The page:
Sagittal balance parameters will be evaluated on X-ray; including pelvic incidence, pelvic tilt, global lordosis angle, segmental lordosis and sagittal vertical axis. The sagittal balance is a physiological alignment of the spine in the most efficient manner by the muscular forces; parameters help to guide the surgical strategy in spinal surgery. It is very useful in preoperative planning, but allows also to understand what went biomechanically wrong after a surgery.
Safety endpoints such as blood loss, surgery’s duration, duration of hospital stay, surgical complications and the incidence of reoperations will be documented in all patients.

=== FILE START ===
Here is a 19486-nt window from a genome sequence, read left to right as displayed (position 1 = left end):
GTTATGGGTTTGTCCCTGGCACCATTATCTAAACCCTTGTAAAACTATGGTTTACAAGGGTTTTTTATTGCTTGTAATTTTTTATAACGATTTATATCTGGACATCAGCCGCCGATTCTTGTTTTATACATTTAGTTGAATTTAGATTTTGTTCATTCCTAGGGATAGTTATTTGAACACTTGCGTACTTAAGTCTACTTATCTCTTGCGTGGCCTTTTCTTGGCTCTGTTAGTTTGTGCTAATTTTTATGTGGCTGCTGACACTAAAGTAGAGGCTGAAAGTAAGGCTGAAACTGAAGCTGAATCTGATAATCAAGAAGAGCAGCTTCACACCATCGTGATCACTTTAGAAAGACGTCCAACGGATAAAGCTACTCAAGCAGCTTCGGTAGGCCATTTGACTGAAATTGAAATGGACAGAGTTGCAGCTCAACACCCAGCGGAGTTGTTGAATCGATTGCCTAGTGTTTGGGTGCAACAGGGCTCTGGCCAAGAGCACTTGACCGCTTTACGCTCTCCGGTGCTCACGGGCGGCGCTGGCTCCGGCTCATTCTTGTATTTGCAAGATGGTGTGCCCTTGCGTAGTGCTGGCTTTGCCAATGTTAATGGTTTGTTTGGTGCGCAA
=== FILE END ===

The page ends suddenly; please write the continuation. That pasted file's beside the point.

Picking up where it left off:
Data collection, management and analysis
All patients will be analysed preoperatively, as well as on the 14th day of hospital stay or on the day of hospital discharge (depends on what event comes first), 3 months, 6 months, 12 months and 24 months postoperatively, according to the assessment schedule (table 2).
The data from initial visits, hospital staying and follow-up visits will be fixed into a database via an electronic data capture system. The data will be recorded and analysed without any personal identifiers by using coded information. The source documents and identifiers will be archived in a security facility and permission for accessing data will be documented by the investigator. The study will be monitored by the internal monitor to ensure quality of the data in accordance with established principles of Good Clinical Practice.